I’m writing from Buenos Aires, where I’m representing the ACLU at the Inter-Governmental Expert Meeting (IGEM) on the U.N. Standard Minimum Rules for the Treatment of Prisoners. Established in 1955, the SMRs are the leading international standards on protecting the human rights of prisoners. They’ve profoundly influenced the law in many countries, and have been cited by the U.S. Supreme Court.
But important as they are, the SMRs need updating. Since they were promulgated nearly 60 years ago, there have been major developments in international human rights law, such as the Convention Against Torture and the Convention on the Rights of Persons with Disabilities. There has been increased understanding of the special needs of vulnerable prisoners like women, juveniles, LGBT persons, and the elderly. And some important issues – such as the use of long-term solitary confinement – are simply not addressed by the SMRs as currently written.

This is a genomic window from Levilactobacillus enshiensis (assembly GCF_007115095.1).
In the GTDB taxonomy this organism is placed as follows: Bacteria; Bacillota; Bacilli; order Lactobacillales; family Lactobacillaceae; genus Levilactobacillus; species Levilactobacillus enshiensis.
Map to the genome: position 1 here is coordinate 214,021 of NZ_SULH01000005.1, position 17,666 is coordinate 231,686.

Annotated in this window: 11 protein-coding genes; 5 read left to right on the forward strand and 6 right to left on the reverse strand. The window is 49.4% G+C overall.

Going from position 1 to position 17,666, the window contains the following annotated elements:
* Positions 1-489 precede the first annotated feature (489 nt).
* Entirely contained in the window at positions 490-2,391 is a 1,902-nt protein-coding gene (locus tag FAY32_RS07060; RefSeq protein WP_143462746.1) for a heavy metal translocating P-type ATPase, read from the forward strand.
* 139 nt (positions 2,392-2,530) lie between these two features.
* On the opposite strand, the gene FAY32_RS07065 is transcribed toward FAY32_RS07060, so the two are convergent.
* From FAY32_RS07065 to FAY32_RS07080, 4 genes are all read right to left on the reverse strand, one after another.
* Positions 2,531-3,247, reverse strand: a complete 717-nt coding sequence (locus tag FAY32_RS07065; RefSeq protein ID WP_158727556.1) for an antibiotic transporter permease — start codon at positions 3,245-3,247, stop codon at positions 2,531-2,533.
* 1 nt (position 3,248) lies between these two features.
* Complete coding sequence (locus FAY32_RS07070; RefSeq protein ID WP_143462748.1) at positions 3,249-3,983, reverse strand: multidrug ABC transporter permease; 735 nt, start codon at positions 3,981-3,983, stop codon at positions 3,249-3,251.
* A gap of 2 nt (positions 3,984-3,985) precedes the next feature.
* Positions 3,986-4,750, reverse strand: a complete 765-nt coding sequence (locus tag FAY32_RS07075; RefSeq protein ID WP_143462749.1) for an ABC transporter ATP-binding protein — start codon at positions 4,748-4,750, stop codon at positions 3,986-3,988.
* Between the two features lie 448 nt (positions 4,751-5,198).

That’s why the U.N. General Assembly asked the U.N. Office on Drugs and Crime to review and revise the SMRs sothey “reflect recent advances in correctional science and best practices.” Earlier this year, an international group of experts, including the ACLU, met and recommended targeted changes to the SMRs. The ACLU endorses these recommendations and will be advocating for their adoption in Buenos Aires.
Unfortunately, the U.S. government’s response to the SMR review process has been disappointing. It has characterized the SMRs as “a valuable set of general rules by which to manage correctional systems and facilities,” disregarding their status as the leading international standard on the human rights of prisoners. It has urged the IGEM to “approach their responsibilities with a narrow focus,” and even suggested that, because of the global fiscal crisis, “now might not be an optimal time to open this for discussion.”
On Friday, the ACLU sent a coalition letterto Secretary of State Hillary Clinton , urging the U.S. to engage constructively with the review process and to support progressive revisions to the SMRs. Appended to the letter is a statement by the ACLU urging revisions to provide more robust protections against the use of long-term solitary confinement. In particular, the ACLU calls for a presumptive 30-day limit to solitary confinement.
As this historic review gets underway, the eyes of the world are on the U.S. – the country that has a larger prison population, a higher incarceration rate, and more people in solitary confinement than any other. Let’s hope that this time our government will step up, not step away.